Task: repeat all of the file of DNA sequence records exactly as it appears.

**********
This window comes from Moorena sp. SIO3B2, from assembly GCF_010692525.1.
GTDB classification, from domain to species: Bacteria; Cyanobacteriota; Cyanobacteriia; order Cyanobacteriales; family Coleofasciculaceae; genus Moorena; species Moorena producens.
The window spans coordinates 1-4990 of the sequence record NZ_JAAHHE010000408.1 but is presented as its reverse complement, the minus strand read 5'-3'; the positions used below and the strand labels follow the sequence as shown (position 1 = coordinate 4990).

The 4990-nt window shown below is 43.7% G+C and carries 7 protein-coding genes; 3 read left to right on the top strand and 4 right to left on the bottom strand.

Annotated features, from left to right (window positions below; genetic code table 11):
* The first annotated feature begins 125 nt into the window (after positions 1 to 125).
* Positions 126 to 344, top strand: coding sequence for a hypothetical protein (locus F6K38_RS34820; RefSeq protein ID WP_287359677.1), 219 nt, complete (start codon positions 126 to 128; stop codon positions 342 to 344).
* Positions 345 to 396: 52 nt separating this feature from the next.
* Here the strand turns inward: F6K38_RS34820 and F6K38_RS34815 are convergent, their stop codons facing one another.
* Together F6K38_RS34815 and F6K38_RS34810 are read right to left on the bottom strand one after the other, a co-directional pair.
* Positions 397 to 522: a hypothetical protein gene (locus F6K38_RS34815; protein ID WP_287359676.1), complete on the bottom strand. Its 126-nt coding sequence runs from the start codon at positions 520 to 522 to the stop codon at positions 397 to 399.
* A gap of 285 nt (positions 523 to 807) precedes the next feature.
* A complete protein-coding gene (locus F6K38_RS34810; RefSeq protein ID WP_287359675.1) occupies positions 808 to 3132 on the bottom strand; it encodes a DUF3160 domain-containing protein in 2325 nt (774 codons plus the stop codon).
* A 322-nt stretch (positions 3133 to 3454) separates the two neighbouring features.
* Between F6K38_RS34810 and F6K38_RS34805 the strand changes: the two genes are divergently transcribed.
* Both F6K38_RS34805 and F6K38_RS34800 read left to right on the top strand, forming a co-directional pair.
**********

This window comes from Moorena sp. SIO3B2, from assembly GCF_010692525.1.
GTDB classification, from domain to species: Bacteria; Cyanobacteriota; Cyanobacteriia; order Cyanobacteriales; family Coleofasciculaceae; genus Moorena; species Moorena producens.
The window spans coordinates 1-4990 of the sequence record NZ_JAAHHE010000408.1 but is presented as its reverse complement, the minus strand read 5'-3'; the positions used below and the strand labels follow the sequence as shown (position 1 = coordinate 4990).

The 4990-nt window shown below is 43.7% G+C and carries 7 protein-coding genes; 3 read left to right on the top strand and 4 right to left on the bottom strand.

Annotated features, from left to right (window positions below; genetic code table 11):
* The first annotated feature begins 125 nt into the window (after positions 1 to 125).
* Positions 126 to 344, top strand: coding sequence for a hypothetical protein (locus F6K38_RS34820; RefSeq protein ID WP_287359677.1), 219 nt, complete (start codon positions 126 to 128; stop codon positions 342 to 344).
* Positions 345 to 396: 52 nt separating this feature from the next.
* Here the strand turns inward: F6K38_RS34820 and F6K38_RS34815 are convergent, their stop codons facing one another.
* Together F6K38_RS34815 and F6K38_RS34810 are read right to left on the bottom strand one after the other, a co-directional pair.
* Positions 397 to 522: a hypothetical protein gene (locus F6K38_RS34815; protein ID WP_287359676.1), complete on the bottom strand. Its 126-nt coding sequence runs from the start codon at positions 520 to 522 to the stop codon at positions 397 to 399.
* A gap of 285 nt (positions 523 to 807) precedes the next feature.
* A complete protein-coding gene (locus F6K38_RS34810; RefSeq protein ID WP_287359675.1) occupies positions 808 to 3132 on the bottom strand; it encodes a DUF3160 domain-containing protein in 2325 nt (774 codons plus the stop codon).
* A 322-nt stretch (positions 3133 to 3454) separates the two neighbouring features.
* Between F6K38_RS34810 and F6K38_RS34805 the strand changes: the two genes are divergently transcribed.
* Both F6K38_RS34805 and F6K38_RS34800 read left to right on the top strand, forming a co-directional pair.